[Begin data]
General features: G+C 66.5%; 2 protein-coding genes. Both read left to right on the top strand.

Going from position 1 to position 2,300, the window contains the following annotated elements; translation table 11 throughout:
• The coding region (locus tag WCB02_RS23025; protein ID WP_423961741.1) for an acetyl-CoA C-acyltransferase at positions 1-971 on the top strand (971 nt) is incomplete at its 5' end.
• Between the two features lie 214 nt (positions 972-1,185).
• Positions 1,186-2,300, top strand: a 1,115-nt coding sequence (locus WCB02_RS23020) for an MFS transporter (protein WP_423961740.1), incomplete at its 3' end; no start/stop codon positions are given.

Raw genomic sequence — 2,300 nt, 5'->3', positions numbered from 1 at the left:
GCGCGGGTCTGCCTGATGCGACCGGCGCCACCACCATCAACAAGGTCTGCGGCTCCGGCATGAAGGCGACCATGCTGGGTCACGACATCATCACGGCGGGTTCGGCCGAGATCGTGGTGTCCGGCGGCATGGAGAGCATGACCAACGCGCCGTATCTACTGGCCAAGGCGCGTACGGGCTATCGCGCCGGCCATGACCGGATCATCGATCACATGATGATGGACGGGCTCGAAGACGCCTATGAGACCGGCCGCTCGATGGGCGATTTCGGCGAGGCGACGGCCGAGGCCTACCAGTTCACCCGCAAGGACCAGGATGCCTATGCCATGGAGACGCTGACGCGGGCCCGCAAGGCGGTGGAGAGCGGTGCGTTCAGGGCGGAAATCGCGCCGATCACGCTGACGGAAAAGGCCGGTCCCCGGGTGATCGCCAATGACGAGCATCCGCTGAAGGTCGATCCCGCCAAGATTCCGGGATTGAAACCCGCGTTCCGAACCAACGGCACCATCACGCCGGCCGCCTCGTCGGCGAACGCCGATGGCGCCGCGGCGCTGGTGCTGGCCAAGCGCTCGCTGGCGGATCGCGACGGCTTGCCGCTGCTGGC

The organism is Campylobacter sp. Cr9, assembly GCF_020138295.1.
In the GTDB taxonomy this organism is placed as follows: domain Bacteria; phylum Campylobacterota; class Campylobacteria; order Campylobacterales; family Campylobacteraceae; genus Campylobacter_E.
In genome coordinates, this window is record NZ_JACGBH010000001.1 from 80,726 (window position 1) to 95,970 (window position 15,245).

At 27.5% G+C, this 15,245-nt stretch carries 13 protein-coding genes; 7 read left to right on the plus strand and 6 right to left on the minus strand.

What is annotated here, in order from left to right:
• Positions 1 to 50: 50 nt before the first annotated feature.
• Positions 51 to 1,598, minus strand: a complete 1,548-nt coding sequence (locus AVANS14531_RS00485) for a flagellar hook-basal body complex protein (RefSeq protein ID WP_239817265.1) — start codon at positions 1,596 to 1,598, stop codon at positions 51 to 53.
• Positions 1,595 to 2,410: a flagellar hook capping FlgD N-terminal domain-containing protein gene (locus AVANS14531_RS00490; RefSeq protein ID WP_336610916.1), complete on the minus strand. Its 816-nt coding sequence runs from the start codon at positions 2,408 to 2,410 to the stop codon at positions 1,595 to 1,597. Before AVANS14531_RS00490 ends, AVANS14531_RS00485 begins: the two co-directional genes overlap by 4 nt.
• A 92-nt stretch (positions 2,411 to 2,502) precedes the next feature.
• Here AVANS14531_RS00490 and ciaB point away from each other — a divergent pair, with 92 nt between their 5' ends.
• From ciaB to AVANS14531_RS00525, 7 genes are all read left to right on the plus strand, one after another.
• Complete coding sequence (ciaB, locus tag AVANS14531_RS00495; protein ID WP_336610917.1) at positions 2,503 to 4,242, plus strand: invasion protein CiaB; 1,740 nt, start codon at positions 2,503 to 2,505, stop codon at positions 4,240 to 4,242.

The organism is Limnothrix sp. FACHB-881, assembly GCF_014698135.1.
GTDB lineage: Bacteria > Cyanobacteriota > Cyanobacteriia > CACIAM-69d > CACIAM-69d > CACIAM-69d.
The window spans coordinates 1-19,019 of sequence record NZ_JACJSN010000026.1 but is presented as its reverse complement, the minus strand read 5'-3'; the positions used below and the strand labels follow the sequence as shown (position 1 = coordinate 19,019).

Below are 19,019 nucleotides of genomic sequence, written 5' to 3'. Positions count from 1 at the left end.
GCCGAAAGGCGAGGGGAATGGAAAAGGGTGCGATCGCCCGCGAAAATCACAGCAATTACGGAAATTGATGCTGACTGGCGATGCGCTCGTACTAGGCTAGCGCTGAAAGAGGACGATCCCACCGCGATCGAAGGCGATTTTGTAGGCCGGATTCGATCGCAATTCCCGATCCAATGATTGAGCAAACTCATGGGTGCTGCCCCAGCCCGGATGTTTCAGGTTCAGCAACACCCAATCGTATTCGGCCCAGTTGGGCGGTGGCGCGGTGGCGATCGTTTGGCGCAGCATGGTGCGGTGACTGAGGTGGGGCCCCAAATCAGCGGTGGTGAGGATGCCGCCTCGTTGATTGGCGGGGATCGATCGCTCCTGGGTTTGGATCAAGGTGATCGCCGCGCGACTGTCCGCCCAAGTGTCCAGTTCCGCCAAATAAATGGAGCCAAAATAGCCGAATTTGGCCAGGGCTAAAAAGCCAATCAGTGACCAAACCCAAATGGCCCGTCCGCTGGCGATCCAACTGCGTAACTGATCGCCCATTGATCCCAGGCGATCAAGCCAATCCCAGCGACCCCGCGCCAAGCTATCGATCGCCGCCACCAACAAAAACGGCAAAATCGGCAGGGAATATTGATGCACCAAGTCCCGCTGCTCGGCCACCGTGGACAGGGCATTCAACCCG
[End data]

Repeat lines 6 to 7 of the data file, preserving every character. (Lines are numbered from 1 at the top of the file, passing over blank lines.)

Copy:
Raw genomic sequence — 2,300 nt, 5'->3', positions numbered from 1 at the left:
GCGCGGGTCTGCCTGATGCGACCGGCGCCACCACCATCAACAAGGTCTGCGGCTCCGGCATGAAGGCGACCATGCTGGGTCACGACATCATCACGGCGGGTTCGGCCGAGATCGTGGTGTCCGGCGGCATGGAGAGCATGACCAACGCGCCGTATCTACTGGCCAAGGCGCGTACGGGCTATCGCGCCGGCCATGACCGGATCATCGATCACATGATGATGGACGGGCTCGAAGACGCCTATGAGACCGGCCGCTCGATGGGCGATTTCGGCGAGGCGACGGCCGAGGCCTACCAGTTCACCCGCAAGGACCAGGATGCCTATGCCATGGAGACGCTGACGCGGGCCCGCAAGGCGGTGGAGAGCGGTGCGTTCAGGGCGGAAATCGCGCCGATCACGCTGACGGAAAAGGCCGGTCCCCGGGTGATCGCCAATGACGAGCATCCGCTGAAGGTCGATCCCGCCAAGATTCCGGGATTGAAACCCGCGTTCCGAACCAACGGCACCATCACGCCGGCCGCCTCGTCGGCGAACGCCGATGGCGCCGCGGCGCTGGTGCTGGCCAAGCGCTCGCTGGCGGATCGCGACGGCTTGCCGCTGCTGGC